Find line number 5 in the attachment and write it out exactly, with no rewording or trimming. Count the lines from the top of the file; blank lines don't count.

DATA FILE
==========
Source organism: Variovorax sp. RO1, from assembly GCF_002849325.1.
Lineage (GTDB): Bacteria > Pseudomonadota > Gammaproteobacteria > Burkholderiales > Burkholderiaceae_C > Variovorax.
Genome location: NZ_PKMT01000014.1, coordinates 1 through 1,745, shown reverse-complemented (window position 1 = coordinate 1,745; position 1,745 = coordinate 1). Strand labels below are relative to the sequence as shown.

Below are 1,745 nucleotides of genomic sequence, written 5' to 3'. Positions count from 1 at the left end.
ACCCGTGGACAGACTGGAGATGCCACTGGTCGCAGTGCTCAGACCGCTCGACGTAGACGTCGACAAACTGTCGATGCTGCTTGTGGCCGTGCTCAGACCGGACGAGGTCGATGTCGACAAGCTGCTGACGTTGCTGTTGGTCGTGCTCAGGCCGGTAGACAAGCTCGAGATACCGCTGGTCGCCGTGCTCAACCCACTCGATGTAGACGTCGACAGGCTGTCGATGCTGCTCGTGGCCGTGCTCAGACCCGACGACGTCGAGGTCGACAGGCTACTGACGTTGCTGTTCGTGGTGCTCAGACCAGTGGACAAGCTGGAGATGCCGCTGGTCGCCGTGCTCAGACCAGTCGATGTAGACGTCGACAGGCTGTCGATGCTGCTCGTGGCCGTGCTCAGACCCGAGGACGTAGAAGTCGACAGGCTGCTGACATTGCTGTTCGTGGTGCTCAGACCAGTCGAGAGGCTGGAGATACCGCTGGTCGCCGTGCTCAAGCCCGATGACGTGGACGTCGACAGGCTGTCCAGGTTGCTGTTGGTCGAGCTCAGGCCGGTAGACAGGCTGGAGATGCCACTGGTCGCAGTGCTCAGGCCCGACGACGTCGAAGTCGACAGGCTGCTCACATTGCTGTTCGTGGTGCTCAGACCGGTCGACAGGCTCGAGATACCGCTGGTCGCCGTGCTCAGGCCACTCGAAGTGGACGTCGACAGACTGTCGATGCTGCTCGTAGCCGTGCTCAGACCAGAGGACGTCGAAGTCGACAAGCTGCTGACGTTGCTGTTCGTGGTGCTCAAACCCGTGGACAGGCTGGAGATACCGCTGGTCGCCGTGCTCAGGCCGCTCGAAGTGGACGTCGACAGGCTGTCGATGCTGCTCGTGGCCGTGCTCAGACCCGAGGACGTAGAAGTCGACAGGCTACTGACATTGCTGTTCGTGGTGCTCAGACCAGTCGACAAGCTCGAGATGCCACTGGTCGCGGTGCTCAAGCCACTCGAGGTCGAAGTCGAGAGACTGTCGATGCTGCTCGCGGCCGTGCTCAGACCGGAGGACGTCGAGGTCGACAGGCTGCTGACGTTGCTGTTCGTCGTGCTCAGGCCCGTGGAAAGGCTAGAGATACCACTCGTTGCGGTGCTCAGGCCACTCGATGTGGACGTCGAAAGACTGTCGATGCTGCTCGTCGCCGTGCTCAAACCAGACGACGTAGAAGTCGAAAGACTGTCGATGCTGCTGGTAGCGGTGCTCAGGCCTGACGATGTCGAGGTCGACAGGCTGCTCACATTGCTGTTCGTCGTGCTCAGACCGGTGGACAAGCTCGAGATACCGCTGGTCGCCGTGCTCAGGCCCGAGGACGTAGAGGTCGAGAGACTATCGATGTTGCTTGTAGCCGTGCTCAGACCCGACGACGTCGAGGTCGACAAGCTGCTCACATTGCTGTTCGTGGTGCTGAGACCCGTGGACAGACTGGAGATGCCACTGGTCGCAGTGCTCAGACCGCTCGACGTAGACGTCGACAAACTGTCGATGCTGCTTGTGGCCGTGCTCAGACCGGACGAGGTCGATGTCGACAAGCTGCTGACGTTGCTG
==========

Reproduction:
ACCCGTGGACAGACTGGAGATGCCACTGGTCGCAGTGCTCAGACCGCTCGACGTAGACGTCGACAAACTGTCGATGCTGCTTGTGGCCGTGCTCAGACCGGACGAGGTCGATGTCGACAAGCTGCTGACGTTGCTGTTGGTCGTGCTCAGGCCGGTAGACAAGCTCGAGATACCGCTGGTCGCCGTGCTCAACCCACTCGATGTAGACGTCGACAGGCTGTCGATGCTGCTCGTGGCCGTGCTCAGACCCGACGACGTCGAGGTCGACAGGCTACTGACGTTGCTGTTCGTGGTGCTCAGACCAGTGGACAAGCTGGAGATGCCGCTGGTCGCCGTGCTCAGACCAGTCGATGTAGACGTCGACAGGCTGTCGATGCTGCTCGTGGCCGTGCTCAGACCCGAGGACGTAGAAGTCGACAGGCTGCTGACATTGCTGTTCGTGGTGCTCAGACCAGTCGAGAGGCTGGAGATACCGCTGGTCGCCGTGCTCAAGCCCGATGACGTGGACGTCGACAGGCTGTCCAGGTTGCTGTTGGTCGAGCTCAGGCCGGTAGACAGGCTGGAGATGCCACTGGTCGCAGTGCTCAGGCCCGACGACGTCGAAGTCGACAGGCTGCTCACATTGCTGTTCGTGGTGCTCAGACCGGTCGACAGGCTCGAGATACCGCTGGTCGCCGTGCTCAGGCCACTCGAAGTGGACGTCGACAGACTGTCGATGCTGCTCGTAGCCGTGCTCAGACCAGAGGACGTCGAAGTCGACAAGCTGCTGACGTTGCTGTTCGTGGTGCTCAAACCCGTGGACAGGCTGGAGATACCGCTGGTCGCCGTGCTCAGGCCGCTCGAAGTGGACGTCGACAGGCTGTCGATGCTGCTCGTGGCCGTGCTCAGACCCGAGGACGTAGAAGTCGACAGGCTACTGACATTGCTGTTCGTGGTGCTCAGACCAGTCGACAAGCTCGAGATGCCACTGGTCGCGGTGCTCAAGCCACTCGAGGTCGAAGTCGAGAGACTGTCGATGCTGCTCGCGGCCGTGCTCAGACCGGAGGACGTCGAGGTCGACAGGCTGCTGACGTTGCTGTTCGTCGTGCTCAGGCCCGTGGAAAGGCTAGAGATACCACTCGTTGCGGTGCTCAGGCCACTCGATGTGGACGTCGAAAGACTGTCGATGCTGCTCGTCGCCGTGCTCAAACCAGACGACGTAGAAGTCGAAAGACTGTCGATGCTGCTGGTAGCGGTGCTCAGGCCTGACGATGTCGAGGTCGACAGGCTGCTCACATTGCTGTTCGTCGTGCTCAGACCGGTGGACAAGCTCGAGATACCGCTGGTCGCCGTGCTCAGGCCCGAGGACGTAGAGGTCGAGAGACTATCGATGTTGCTTGTAGCCGTGCTCAGACCCGACGACGTCGAGGTCGACAAGCTGCTCACATTGCTGTTCGTGGTGCTGAGACCCGTGGACAGACTGGAGATGCCACTGGTCGCAGTGCTCAGACCGCTCGACGTAGACGTCGACAAACTGTCGATGCTGCTTGTGGCCGTGCTCAGACCGGACGAGGTCGATGTCGACAAGCTGCTGACGTTGCTG